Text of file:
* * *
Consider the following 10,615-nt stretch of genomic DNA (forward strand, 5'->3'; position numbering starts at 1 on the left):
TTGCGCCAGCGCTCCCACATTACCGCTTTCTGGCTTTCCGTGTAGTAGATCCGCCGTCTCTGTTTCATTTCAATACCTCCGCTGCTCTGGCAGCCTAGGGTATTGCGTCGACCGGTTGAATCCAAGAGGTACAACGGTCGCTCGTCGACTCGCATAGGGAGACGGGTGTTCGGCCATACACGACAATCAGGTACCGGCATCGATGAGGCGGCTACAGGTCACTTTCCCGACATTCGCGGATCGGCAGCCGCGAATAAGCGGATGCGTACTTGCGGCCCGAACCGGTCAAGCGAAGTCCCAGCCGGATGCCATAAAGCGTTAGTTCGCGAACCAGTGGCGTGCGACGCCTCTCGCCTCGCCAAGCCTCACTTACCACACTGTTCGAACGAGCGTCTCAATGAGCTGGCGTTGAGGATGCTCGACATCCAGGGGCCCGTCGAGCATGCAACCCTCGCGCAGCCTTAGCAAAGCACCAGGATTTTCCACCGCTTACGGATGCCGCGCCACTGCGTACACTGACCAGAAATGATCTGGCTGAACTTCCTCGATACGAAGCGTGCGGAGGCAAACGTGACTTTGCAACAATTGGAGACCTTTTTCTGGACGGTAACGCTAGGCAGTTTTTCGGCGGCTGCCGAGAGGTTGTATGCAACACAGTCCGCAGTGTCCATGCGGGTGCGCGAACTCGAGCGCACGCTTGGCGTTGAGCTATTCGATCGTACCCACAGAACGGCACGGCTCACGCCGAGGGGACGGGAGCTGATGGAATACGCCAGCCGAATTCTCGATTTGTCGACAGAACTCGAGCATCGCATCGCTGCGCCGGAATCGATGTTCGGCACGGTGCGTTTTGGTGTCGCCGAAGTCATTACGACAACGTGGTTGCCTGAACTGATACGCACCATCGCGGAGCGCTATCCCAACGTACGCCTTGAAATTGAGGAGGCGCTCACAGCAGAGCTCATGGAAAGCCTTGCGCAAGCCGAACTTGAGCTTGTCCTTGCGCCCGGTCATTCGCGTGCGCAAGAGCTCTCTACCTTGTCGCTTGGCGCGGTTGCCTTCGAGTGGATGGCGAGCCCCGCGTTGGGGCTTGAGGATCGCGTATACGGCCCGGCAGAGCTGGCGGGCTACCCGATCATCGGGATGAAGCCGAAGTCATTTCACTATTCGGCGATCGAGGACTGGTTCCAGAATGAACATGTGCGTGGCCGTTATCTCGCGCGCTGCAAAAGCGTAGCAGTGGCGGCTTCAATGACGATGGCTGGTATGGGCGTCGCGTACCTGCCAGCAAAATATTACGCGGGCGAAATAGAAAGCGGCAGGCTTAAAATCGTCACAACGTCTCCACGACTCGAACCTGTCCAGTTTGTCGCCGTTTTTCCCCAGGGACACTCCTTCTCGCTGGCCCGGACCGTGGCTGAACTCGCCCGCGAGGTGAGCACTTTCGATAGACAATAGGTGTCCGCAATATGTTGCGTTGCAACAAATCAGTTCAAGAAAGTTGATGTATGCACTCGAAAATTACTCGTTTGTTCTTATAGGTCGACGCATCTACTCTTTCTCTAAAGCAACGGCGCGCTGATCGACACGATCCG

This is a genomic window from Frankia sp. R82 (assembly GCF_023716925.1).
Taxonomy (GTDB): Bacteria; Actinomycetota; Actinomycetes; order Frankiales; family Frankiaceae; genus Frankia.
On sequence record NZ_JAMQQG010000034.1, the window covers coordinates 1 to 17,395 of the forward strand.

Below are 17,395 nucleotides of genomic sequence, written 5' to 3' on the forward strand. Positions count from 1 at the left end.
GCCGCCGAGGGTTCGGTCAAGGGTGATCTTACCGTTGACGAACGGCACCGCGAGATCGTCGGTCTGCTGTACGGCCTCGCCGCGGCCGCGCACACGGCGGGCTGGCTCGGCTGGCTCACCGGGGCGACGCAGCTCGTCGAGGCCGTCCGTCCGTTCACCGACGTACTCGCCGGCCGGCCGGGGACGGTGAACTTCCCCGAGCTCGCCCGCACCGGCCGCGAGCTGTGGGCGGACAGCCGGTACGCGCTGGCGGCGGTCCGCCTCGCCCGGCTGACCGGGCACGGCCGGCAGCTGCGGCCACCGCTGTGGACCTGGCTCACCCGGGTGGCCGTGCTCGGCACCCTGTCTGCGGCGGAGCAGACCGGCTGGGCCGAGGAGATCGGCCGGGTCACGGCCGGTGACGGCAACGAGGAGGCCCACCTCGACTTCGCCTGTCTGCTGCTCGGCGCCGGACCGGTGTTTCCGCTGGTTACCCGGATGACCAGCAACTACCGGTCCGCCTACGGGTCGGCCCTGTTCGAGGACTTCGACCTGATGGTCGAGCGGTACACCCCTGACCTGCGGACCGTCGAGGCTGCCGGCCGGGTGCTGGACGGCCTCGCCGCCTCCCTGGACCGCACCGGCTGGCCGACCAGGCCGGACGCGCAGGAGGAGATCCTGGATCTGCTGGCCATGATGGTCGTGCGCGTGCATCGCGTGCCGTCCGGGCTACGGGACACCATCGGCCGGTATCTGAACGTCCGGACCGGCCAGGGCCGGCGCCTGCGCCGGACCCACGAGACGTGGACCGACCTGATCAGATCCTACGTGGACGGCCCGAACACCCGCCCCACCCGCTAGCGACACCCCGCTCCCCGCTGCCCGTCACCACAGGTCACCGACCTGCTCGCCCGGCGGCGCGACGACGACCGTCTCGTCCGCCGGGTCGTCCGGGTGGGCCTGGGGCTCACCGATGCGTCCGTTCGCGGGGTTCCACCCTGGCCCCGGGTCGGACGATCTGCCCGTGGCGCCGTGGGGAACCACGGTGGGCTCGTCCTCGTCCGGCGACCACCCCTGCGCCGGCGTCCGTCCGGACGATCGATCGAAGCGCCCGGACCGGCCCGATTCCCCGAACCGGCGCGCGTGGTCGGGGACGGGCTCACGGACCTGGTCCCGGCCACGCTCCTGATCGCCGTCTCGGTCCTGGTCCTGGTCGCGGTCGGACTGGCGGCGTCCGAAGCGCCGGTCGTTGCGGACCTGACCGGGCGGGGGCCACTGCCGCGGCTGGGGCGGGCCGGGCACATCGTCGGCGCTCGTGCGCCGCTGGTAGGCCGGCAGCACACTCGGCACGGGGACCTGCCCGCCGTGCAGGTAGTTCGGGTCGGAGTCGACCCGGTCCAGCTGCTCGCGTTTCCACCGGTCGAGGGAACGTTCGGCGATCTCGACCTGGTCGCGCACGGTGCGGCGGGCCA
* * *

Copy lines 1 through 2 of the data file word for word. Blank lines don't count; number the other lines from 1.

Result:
Consider the following 10,615-nt stretch of genomic DNA (forward strand, 5'->3'; position numbering starts at 1 on the left):
TTGCGCCAGCGCTCCCACATTACCGCTTTCTGGCTTTCCGTGTAGTAGATCCGCCGTCTCTGTTTCATTTCAATACCTCCGCTGCTCTGGCAGCCTAGGGTATTGCGTCGACCGGTTGAATCCAAGAGGTACAACGGTCGCTCGTCGACTCGCATAGGGAGACGGGTGTTCGGCCATACACGACAATCAGGTACCGGCATCGATGAGGCGGCTACAGGTCACTTTCCCGACATTCGCGGATCGGCAGCCGCGAATAAGCGGATGCGTACTTGCGGCCCGAACCGGTCAAGCGAAGTCCCAGCCGGATGCCATAAAGCGTTAGTTCGCGAACCAGTGGCGTGCGACGCCTCTCGCCTCGCCAAGCCTCACTTACCACACTGTTCGAACGAGCGTCTCAATGAGCTGGCGTTGAGGATGCTCGACATCCAGGGGCCCGTCGAGCATGCAACCCTCGCGCAGCCTTAGCAAAGCACCAGGATTTTCCACCGCTTACGGATGCCGCGCCACTGCGTACACTGACCAGAAATGATCTGGCTGAACTTCCTCGATACGAAGCGTGCGGAGGCAAACGTGACTTTGCAACAATTGGAGACCTTTTTCTGGACGGTAACGCTAGGCAGTTTTTCGGCGGCTGCCGAGAGGTTGTATGCAACACAGTCCGCAGTGTCCATGCGGGTGCGCGAACTCGAGCGCACGCTTGGCGTTGAGCTATTCGATCGTACCCACAGAACGGCACGGCTCACGCCGAGGGGACGGGAGCTGATGGAATACGCCAGCCGAATTCTCGATTTGTCGACAGAACTCGAGCATCGCATCGCTGCGCCGGAATCGATGTTCGGCACGGTGCGTTTTGGTGTCGCCGAAGTCATTACGACAACGTGGTTGCCTGAACTGATACGCACCATCGCGGAGCGCTATCCCAACGTACGCCTTGAAATTGAGGAGGCGCTCACAGCAGAGCTCATGGAAAGCCTTGCGCAAGCCGAACTTGAGCTTGTCCTTGCGCCCGGTCATTCGCGTGCGCAAGAGCTCTCTACCTTGTCGCTTGGCGCGGTTGCCTTCGAGTGGATGGCGAGCCCCGCGTTGGGGCTTGAGGATCGCGTATACGGCCCGGCAGAGCTGGCGGGCTACCCGATCATCGGGATGAAGCCGAAGTCATTTCACTATTCGGCGATCGAGGACTGGTTCCAGAATGAACATGTGCGTGGCCGTTATCTCGCGCGCTGCAAAAGCGTAGCAGTGGCGGCTTCAATGACGATGGCTGGTATGGGCGTCGCGTACCTGCCAGCAAAATATTACGCGGGCGAAATAGAAAGCGGCAGGCTTAAAATCGTCACAACGTCTCCACGACTCGAACCTGTCCAGTTTGTCGCCGTTTTTCCCCAGGGACACTCCTTCTCGCTGGCCCGGACCGTGGCTGAACTCGCCCGCGAGGTGAGCACTTTCGATAGACAATAGGTGTCCGCAATATGTTGCGTTGCAACAAATCAGTTCAAGAAAGTTGATGTATGCACTCGAAAATTACTCGTTTGTTCTTATAGGTCGACGCATCTACTCTTTCTCTAAAGCAACGGCGCGCTGATCGACACGATCCG